- Intra-South conflict: In June 2009, the United Nations announced that more people have died in tribal violence in post-war southern Sudan in recent months than in the western Darfur region plagued by ethnic and politically driven fighting. Many of the south's key oil regions, among them Jonglei and Upper Nile, have been paralysed in recent months by bloody tribal clashes linked to long-standing rows over cattle. It is feared the renewed fighting could spread among the South's highly armed population, which is growing increasingly angry at the slow spread of development. Salva Kiir, President of South Sudan has warned that the violence could get worse ahead of the elections planned for 2010.
- Violence in the disputed 'three areas': Special measures apply in the three areas of Northern Sudan drawn into the war because thier politics and culture were similar to those of the South: Abyei, Southern Kordofan and Blue Nile. Southern Kordofan is a new state, created by the CPA. It is situated on the border area between north and south and has fertile land for agriculture and the only proven oil reserves in Northern Sudan. The region was of massive strategic importance during the civil war and risks being a critical battleground again in the future. The CPA has a special protocol relating to the region, but neglect of this protocol has led to unrest. Many experts see Southern Kordofan as a barometer for the viability of Sudan's entire peace process.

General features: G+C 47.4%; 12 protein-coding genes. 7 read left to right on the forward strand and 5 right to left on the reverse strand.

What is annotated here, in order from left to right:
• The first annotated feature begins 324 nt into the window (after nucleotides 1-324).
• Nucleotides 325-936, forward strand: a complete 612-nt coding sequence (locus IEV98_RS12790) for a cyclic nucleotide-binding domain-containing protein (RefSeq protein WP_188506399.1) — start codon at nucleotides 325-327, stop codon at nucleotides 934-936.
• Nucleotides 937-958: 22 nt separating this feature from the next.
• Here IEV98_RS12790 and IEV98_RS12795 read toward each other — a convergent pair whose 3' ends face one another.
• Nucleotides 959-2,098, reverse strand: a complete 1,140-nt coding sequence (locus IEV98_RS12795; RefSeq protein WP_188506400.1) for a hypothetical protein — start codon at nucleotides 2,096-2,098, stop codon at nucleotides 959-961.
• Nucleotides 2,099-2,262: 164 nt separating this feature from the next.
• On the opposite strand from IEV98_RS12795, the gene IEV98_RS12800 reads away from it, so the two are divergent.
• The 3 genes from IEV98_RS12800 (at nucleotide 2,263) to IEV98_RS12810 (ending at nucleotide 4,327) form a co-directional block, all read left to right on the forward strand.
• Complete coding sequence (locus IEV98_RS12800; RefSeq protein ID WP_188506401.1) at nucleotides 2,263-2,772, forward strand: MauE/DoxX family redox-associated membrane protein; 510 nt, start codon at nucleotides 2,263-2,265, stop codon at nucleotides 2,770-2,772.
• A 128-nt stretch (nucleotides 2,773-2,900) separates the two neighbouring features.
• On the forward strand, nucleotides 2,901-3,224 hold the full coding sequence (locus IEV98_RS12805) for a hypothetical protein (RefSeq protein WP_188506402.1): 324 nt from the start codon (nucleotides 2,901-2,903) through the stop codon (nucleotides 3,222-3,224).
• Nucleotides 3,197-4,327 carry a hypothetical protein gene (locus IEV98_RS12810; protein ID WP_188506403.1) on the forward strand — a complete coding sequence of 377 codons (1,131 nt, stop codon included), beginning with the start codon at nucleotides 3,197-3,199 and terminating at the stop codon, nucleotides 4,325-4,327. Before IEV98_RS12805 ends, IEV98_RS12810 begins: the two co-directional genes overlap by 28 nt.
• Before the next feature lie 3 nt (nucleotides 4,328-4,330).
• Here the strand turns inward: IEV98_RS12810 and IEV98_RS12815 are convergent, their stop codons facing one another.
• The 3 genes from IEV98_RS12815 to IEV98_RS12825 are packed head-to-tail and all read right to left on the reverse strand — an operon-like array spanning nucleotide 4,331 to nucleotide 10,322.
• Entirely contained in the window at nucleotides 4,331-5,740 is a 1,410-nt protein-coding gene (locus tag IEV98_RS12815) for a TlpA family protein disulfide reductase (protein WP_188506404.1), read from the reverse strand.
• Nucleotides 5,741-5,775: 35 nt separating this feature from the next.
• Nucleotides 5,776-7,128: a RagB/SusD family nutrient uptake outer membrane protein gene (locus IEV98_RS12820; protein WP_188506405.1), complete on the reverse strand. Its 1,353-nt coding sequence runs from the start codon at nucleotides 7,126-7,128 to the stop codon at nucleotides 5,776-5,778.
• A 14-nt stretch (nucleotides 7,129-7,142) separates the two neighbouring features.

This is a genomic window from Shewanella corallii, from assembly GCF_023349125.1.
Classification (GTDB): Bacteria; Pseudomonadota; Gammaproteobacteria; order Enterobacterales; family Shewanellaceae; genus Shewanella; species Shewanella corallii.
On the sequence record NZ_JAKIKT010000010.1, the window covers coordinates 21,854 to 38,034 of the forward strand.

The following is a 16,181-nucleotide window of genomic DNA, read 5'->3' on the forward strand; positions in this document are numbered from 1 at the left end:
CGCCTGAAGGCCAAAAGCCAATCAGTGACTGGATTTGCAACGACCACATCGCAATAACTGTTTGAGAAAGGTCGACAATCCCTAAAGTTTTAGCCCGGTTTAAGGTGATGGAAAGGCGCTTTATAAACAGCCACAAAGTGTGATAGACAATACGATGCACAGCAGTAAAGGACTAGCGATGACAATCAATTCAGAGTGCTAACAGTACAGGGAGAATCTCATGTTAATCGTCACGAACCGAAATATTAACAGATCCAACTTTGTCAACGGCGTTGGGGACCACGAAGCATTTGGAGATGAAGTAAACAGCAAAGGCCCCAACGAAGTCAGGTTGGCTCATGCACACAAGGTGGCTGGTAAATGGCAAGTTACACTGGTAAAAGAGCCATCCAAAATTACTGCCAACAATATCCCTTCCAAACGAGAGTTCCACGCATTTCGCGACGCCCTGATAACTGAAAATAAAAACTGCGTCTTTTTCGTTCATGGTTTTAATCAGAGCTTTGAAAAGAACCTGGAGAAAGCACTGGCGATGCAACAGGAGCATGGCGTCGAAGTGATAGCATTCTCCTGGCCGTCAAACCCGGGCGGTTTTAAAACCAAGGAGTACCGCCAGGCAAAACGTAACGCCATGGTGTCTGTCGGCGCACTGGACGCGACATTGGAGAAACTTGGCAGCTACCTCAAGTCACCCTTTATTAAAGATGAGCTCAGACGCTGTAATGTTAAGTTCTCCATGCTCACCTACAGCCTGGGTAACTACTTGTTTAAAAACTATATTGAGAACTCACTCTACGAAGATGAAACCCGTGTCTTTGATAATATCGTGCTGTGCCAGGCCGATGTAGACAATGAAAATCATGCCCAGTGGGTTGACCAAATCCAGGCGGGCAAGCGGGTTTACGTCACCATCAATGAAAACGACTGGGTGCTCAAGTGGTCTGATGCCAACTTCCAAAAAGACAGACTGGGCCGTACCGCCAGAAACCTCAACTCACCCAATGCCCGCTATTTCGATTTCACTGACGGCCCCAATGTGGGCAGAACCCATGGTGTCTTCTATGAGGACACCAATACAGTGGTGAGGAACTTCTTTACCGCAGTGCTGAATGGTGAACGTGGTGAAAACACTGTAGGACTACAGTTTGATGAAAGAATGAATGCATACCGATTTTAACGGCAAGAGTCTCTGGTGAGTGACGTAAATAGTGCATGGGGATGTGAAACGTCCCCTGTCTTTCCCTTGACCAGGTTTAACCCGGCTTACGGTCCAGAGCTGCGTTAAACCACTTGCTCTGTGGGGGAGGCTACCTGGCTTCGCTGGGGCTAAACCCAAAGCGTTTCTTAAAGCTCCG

- Eastern Sudan: There has been conflict in north-eastern Sudan since 2005. The fighting is mainly between the a group of rebels called the Eastern Front and government troops. In the past, the Eastern Front has been backed by South Sudan's Sudan People's Liberation army (SPLA) and Darfur rebels, the Justice and Equality Movement (JEM). The Eastern Front signed a powersharing agreement with Khartoum in October 2006 but, again, there is frustration with what is perceived as a lack of commitment and implementation.
- Darfur: In February 2003, rebels began an uprising in Darfur, complaining about the lack of development in the region and demanding equal representation in Khartoum. In response, the government launched a counter-insurgency marked by mass atrocity - it sent in armed Arab militias, known as Janjaweed that targeted the villages of the rebel groups. The ICC has recorded that Government forces and janjaweed milita directly killed 35,000 people, while between 80,000 to 265,000 people have died from disease and malnutrition caused by the crisis. The CPA did not include Darfur - analysis of this decision varies, some argue that the CPA was a bi-lateral deal between North and South, entered into at the expense of Darfur. Southern negotiators, however, have argued that the CPA is a panacea for all other problems in Sudan. The 2006 Darfur Peace Agreement signed between the rebels and the Government has failed. Meanwhile, the rebel movement in Darfur has splintered into numerous factions and huge doubts remain about whether the various groups will be able to agree on a joint set of grievances and negotiating points during the current round of Doha peace talks.
For more information about Aegis' work on Sudan please click on the links below: